By carrying out and comparing business treatments for each model/population, you may discover that you're able to generate a higher conversion rate (or upsells, retention, revenue, etc.) by using a Pecan model than by relying on other methods. **This quantitative difference is where Pecan’s true value resides.** And when dealing with large numbers of customers and/or dollars, the impact can be massive.

# Pecan helps you establish benchmarks

Your Pecan model is only as good as its ability to drive real-world business value. This is why we see benchmarking as an important step in demonstrating the value of your Pecan model.

Pecan can provide you with a benchmark model that you can compare your model against. To create this benchmark, we take the single strongest feature in your model (as determined by machine learning), and then create a simple linear regression model based on it.

For example: we can create a benchmark model that uses the single feature of “spend per month” in order to predict the likelihood of customers to upgrade to VIP status. Using the methods described in the above case study, you can then compare the results of this model to those of a Pecan model, which leverages machine learning and uses up to hundreds of features.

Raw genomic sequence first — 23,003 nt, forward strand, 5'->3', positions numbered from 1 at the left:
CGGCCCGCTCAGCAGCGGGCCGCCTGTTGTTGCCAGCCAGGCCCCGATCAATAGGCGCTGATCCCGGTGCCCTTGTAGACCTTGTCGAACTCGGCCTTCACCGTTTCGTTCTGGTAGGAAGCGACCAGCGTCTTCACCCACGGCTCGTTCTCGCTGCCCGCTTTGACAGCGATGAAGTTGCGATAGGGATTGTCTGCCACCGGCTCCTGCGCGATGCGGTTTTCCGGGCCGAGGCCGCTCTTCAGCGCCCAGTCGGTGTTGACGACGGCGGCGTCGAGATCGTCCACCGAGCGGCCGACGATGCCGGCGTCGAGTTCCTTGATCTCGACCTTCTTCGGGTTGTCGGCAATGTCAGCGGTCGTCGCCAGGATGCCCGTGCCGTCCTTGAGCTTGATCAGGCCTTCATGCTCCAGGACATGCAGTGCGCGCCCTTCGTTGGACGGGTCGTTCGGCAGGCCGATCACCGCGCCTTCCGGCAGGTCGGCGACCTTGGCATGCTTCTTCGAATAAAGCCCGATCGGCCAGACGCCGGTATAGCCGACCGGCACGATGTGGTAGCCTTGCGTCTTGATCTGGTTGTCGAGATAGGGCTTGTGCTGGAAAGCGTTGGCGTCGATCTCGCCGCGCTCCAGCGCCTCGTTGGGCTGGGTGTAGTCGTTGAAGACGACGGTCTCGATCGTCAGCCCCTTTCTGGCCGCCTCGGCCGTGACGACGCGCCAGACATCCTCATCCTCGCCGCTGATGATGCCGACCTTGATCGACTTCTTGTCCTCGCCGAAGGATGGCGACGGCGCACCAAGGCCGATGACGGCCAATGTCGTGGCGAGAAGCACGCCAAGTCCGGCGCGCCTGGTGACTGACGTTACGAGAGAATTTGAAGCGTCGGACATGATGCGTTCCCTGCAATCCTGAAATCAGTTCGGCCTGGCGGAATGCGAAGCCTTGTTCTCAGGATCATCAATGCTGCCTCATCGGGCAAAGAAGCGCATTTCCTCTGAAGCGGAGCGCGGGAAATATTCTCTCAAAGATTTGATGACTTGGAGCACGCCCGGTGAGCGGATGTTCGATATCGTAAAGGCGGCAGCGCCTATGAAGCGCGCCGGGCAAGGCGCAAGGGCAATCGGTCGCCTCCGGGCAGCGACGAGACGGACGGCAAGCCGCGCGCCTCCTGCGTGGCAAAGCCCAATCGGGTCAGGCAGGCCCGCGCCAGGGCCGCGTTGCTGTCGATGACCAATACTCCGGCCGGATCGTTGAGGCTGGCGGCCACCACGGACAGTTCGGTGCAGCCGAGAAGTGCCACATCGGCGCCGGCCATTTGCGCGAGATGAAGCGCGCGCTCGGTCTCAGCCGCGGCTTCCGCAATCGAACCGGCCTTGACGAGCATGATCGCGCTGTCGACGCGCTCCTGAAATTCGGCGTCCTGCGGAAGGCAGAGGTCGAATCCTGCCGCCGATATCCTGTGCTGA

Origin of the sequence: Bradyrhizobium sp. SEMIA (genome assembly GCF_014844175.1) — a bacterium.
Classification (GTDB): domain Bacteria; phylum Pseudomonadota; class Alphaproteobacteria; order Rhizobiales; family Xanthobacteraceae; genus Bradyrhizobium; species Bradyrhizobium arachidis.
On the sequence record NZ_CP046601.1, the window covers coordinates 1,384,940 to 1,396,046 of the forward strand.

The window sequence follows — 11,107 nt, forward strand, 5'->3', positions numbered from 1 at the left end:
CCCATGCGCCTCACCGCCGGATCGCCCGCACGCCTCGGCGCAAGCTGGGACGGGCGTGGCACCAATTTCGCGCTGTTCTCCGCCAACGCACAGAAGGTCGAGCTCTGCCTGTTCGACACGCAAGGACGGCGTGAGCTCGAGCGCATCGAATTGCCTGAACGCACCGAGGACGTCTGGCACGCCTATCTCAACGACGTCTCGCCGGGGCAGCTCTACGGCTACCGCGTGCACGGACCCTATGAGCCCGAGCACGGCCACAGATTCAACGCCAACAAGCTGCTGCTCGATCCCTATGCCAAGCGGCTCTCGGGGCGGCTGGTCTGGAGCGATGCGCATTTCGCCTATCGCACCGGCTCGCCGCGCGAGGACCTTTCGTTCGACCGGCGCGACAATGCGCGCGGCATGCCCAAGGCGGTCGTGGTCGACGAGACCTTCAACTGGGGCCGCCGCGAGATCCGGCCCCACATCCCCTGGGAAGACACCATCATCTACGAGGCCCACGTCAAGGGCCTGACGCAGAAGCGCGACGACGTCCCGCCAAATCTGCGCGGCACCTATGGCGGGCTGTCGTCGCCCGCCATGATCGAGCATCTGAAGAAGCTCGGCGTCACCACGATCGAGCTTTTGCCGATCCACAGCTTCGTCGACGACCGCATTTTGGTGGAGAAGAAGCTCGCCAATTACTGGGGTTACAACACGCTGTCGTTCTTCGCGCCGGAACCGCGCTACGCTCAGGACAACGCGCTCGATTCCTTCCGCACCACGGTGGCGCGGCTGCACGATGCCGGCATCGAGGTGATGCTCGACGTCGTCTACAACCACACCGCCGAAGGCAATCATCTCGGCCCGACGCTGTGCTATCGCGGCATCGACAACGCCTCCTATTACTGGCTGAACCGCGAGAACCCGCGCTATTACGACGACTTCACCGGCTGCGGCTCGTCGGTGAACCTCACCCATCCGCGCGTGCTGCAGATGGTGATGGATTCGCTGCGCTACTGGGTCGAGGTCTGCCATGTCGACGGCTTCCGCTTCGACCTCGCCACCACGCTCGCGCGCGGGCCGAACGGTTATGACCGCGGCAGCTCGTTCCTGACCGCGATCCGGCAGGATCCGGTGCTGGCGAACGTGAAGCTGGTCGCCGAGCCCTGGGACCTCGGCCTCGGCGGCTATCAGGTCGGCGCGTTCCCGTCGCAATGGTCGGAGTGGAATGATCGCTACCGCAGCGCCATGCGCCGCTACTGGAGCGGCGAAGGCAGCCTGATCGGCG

Below is an example of an actual comparison between a Pecan customer’s model and a benchmark model. It shows how each model performs, on the basis of precision, for the top 1% (2%, etc.) of entities who are predicted to perform the target behavior:

If a naive model appears to perform as well as, or even better than, your Pecan model, and there were no underlying issues with your datasets, this may indicate that you don’t need a tree-based machine-learning model for your business needs.

If you would like to receive a benchmark model to measure your Pecan model against, or would like guidance on how to compare your Pecan model against other data-based approaches, get in touch with your customer success manager and we’ll be happy to help.